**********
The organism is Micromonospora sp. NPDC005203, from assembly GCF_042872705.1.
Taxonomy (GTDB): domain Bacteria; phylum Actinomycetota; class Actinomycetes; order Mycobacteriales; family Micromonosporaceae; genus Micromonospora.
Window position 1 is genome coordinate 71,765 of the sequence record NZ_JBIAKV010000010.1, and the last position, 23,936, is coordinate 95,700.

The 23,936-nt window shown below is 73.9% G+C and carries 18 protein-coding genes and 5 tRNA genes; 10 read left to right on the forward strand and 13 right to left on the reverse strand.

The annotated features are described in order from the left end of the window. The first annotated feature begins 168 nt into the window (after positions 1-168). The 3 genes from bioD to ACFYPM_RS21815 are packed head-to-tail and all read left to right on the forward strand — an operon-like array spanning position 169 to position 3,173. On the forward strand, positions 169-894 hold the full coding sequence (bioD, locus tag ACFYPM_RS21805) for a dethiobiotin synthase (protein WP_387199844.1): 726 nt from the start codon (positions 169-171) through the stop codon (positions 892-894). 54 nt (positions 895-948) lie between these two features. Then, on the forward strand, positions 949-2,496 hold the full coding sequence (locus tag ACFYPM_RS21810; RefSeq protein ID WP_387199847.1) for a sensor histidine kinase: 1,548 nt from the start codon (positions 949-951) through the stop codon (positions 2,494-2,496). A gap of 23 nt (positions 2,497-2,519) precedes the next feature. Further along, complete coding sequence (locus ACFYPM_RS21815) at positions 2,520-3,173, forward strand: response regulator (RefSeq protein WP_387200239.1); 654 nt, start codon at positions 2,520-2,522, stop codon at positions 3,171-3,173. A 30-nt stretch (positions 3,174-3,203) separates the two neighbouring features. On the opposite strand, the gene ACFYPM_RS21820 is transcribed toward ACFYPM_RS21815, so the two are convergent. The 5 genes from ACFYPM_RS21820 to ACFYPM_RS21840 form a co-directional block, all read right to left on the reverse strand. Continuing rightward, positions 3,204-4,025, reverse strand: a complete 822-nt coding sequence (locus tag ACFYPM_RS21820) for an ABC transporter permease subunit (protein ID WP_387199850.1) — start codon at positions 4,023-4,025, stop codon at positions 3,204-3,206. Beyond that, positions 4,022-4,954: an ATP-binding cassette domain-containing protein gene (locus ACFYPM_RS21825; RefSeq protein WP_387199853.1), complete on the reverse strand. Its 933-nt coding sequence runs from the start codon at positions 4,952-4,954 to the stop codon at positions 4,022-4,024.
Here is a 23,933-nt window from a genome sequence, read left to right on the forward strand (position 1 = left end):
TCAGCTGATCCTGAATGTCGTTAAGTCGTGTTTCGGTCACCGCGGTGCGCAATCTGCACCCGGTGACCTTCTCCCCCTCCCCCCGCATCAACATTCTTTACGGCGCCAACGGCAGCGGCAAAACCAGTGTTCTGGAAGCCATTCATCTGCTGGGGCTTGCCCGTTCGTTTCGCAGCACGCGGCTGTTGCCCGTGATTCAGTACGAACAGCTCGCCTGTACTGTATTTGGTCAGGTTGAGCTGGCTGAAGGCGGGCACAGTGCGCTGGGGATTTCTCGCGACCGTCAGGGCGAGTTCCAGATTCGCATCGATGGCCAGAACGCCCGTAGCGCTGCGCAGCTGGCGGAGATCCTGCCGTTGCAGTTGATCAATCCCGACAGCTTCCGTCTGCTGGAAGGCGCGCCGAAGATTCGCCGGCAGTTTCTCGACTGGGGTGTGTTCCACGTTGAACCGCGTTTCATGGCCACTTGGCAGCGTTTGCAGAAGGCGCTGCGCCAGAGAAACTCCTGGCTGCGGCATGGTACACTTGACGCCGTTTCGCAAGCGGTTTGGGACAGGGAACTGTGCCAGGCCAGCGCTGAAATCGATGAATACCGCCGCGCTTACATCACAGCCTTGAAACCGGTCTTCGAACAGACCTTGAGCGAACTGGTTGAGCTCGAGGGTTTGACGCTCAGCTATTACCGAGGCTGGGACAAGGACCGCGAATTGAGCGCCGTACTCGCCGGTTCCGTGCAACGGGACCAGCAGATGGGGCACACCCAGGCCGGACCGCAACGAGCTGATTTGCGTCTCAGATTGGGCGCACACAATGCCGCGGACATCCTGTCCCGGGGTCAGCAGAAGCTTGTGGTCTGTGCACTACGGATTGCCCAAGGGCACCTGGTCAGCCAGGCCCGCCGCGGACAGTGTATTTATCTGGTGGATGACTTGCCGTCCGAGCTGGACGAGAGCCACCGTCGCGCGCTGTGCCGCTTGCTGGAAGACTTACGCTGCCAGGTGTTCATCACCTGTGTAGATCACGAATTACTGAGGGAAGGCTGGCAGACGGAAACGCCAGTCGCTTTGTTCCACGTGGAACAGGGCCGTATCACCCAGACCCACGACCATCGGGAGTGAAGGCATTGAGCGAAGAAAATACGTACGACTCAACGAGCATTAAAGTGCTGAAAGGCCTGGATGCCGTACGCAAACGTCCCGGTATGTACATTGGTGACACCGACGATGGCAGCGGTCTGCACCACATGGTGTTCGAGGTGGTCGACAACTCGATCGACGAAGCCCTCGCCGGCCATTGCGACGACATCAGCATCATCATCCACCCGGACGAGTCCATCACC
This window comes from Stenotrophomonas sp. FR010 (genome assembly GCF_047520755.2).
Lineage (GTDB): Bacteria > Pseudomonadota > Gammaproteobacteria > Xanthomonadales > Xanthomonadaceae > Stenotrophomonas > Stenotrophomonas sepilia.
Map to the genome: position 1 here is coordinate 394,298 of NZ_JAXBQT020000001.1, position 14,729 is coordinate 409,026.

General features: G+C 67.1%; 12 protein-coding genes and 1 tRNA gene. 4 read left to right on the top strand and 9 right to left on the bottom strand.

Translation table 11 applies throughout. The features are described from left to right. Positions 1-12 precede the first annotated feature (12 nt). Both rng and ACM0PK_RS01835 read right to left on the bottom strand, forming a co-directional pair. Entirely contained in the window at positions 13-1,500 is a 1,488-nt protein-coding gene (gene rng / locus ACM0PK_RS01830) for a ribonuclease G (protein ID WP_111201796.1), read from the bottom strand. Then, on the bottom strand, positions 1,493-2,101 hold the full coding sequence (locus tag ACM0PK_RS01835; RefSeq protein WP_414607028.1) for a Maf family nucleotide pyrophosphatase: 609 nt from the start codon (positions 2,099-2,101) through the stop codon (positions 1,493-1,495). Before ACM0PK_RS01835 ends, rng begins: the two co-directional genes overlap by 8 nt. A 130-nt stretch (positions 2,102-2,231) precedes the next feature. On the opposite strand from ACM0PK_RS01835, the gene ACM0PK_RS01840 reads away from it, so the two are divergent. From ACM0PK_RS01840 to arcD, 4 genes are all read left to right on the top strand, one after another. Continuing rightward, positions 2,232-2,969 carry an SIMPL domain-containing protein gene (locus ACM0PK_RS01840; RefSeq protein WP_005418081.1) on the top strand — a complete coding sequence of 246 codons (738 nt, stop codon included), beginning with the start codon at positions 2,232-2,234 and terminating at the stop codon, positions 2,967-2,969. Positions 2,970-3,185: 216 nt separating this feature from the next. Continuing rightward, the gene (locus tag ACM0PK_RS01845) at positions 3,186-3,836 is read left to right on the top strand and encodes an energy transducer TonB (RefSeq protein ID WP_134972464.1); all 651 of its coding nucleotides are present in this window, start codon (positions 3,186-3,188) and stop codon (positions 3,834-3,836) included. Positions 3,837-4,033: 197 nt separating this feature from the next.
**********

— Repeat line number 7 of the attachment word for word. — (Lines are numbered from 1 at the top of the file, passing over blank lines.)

TCAGCTGATCCTGAATGTCGTTAAGTCGTGTTTCGGTCACCGCGGTGCGCAATCTGCACCCGGTGACCTTCTCCCCCTCCCCCCGCATCAACATTCTTTACGGCGCCAACGGCAGCGGCAAAACCAGTGTTCTGGAAGCCATTCATCTGCTGGGGCTTGCCCGTTCGTTTCGCAGCACGCGGCTGTTGCCCGTGATTCAGTACGAACAGCTCGCCTGTACTGTATTTGGTCAGGTTGAGCTGGCTGAAGGCGGGCACAGTGCGCTGGGGATTTCTCGCGACCGTCAGGGCGAGTTCCAGATTCGCATCGATGGCCAGAACGCCCGTAGCGCTGCGCAGCTGGCGGAGATCCTGCCGTTGCAGTTGATCAATCCCGACAGCTTCCGTCTGCTGGAAGGCGCGCCGAAGATTCGCCGGCAGTTTCTCGACTGGGGTGTGTTCCACGTTGAACCGCGTTTCATGGCCACTTGGCAGCGTTTGCAGAAGGCGCTGCGCCAGAGAAACTCCTGGCTGCGGCATGGTACACTTGACGCCGTTTCGCAAGCGGTTTGGGACAGGGAACTGTGCCAGGCCAGCGCTGAAATCGATGAATACCGCCGCGCTTACATCACAGCCTTGAAACCGGTCTTCGAACAGACCTTGAGCGAACTGGTTGAGCTCGAGGGTTTGACGCTCAGCTATTACCGAGGCTGGGACAAGGACCGCGAATTGAGCGCCGTACTCGCCGGTTCCGTGCAACGGGACCAGCAGATGGGGCACACCCAGGCCGGACCGCAACGAGCTGATTTGCGTCTCAGATTGGGCGCACACAATGCCGCGGACATCCTGTCCCGGGGTCAGCAGAAGCTTGTGGTCTGTGCACTACGGATTGCCCAAGGGCACCTGGTCAGCCAGGCCCGCCGCGGACAGTGTATTTATCTGGTGGATGACTTGCCGTCCGAGCTGGACGAGAGCCACCGTCGCGCGCTGTGCCGCTTGCTGGAAGACTTACGCTGCCAGGTGTTCATCACCTGTGTAGATCACGAATTACTGAGGGAAGGCTGGCAGACGGAAACGCCAGTCGCTTTGTTCCACGTGGAACAGGGCCGTATCACCCAGACCCACGACCATCGGGAGTGAAGGCATTGAGCGAAGAAAATACGTACGACTCAACGAGCATTAAAGTGCTGAAAGGCCTGGATGCCGTACGCAAACGTCCCGGTATGTACATTGGTGACACCGACGATGGCAGCGGTCTGCACCACATGGTGTTCGAGGTGGTCGACAACTCGATCGACGAAGCCCTCGCCGGCCATTGCGACGACATCAGCATCATCATCCACCCGGACGAGTCCATCACC